Introduction

The Internet of Things (IoT) concept has gained a lot of traction over the last couple of years. One of the main applications of IoT lies in the home automation space. Consumers have many options in this space, but none of them have the right combination of comprehensiveness, economy, extensibility and ease of use. Earlier this month, we discussed these aspects in detail and arrived at a set based on which different home automation systems / devices could be compared. Today, we look at two different solution families - WeMo from Belkin and mFi from Ubiquiti Networks - and compare them using the aspects that we arrived at earlier.

Most consumers are very familiar with Belkin's WeMo product line - it has wide retail availability and a great marketing push. On the other hand, the mFi platform from Ubiquiti Networks is probably not known to the average consumer. The primary reason is that it is a M2M (machine-to-machine) communication platform, intended for building automation. In addition, Ubiquiti's marketing push for the product line amongst the general consumers has been non-existent. Their distribution model makes it difficult for consumers to experience the products in a brick and mortar store.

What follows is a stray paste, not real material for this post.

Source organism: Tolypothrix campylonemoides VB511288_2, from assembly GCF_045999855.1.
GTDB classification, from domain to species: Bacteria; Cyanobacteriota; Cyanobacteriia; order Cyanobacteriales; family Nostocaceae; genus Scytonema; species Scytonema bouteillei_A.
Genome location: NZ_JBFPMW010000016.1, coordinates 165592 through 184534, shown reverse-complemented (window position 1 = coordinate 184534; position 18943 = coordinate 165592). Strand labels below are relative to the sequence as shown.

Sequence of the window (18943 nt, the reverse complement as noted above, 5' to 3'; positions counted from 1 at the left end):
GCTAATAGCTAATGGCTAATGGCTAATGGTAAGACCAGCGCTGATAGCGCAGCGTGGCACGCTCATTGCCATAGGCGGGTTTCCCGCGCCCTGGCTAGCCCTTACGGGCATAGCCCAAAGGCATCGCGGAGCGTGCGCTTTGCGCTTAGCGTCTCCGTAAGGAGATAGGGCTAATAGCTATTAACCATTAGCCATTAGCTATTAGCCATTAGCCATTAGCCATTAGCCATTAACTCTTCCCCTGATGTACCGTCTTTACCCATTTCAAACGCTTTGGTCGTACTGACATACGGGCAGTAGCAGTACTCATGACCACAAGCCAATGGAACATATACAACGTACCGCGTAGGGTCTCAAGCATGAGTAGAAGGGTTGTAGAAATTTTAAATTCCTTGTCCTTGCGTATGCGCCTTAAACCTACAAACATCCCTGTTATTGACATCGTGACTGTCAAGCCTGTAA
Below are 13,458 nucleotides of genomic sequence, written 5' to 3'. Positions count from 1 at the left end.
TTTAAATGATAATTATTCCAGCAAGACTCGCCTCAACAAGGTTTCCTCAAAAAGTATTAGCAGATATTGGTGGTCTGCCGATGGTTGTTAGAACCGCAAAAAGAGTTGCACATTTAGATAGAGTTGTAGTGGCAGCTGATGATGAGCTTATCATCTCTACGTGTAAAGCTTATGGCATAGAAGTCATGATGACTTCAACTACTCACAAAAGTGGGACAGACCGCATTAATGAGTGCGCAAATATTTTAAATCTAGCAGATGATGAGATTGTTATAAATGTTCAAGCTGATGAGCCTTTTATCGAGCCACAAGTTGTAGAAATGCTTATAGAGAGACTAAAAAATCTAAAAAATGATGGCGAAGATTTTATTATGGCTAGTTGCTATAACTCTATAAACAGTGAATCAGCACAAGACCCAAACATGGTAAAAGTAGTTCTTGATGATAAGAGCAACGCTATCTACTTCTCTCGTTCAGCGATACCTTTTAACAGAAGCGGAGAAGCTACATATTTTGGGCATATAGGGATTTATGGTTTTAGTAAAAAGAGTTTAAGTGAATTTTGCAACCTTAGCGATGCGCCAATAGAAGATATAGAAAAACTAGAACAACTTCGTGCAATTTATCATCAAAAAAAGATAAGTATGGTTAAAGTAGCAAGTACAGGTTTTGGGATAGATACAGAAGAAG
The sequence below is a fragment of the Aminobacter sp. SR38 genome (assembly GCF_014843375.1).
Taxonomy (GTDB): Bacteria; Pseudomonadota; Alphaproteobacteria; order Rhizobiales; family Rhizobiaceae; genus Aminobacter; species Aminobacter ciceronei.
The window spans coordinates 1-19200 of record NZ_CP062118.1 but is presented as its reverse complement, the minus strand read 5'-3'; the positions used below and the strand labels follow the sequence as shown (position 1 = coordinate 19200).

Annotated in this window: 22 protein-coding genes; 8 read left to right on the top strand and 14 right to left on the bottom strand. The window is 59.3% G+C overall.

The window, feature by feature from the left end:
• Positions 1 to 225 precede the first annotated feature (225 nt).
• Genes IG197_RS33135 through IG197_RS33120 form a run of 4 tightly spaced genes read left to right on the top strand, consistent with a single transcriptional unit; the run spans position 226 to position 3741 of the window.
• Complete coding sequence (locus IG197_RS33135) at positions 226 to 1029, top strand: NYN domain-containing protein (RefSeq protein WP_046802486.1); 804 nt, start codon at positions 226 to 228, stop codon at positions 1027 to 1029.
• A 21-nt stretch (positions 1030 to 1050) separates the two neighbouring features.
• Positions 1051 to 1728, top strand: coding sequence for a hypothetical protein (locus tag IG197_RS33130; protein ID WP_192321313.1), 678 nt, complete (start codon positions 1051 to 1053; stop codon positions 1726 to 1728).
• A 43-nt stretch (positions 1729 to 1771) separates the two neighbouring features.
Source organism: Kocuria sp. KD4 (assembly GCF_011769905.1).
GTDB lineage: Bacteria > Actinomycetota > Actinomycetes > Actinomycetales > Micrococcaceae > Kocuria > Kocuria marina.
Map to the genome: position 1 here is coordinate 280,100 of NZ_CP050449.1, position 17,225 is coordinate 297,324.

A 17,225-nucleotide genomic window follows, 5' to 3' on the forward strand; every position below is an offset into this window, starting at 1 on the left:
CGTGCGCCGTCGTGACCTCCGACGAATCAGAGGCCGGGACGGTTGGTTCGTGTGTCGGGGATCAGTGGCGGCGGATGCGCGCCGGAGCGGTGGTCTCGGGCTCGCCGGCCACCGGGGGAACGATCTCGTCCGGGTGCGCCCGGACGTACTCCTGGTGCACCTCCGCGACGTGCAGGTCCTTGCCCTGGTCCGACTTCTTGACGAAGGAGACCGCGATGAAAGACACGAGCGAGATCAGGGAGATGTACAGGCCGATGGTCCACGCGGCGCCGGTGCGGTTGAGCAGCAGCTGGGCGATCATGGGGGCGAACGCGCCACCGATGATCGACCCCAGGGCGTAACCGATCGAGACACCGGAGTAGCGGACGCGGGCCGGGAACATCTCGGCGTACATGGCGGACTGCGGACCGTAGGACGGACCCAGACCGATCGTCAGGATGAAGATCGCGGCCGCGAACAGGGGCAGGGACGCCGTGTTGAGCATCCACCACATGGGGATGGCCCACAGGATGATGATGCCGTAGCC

Today's review will begin with a look at the members of the WeMo and mFi families and a brief introduction to the usage model for both. For the Ubiquiti Networks mFi, we cover how to setup a home automation controller, and link to the documentation of the APIs. We will also look at the user control interfaces in detail for both the WeMo and the mFi devices. For this piece, we only look at a subset of the devices available in both the product lines. We will also talk about the power consumption aspects in the concluding section. A summary table will simplify the comparison of the two product families across various home automation aspects.

mFi and WeMo Product Lines
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  • metayoshi - Monday, April 27, 2015 - link

    Wow. I'm surprised you guys are actually reviewing these products.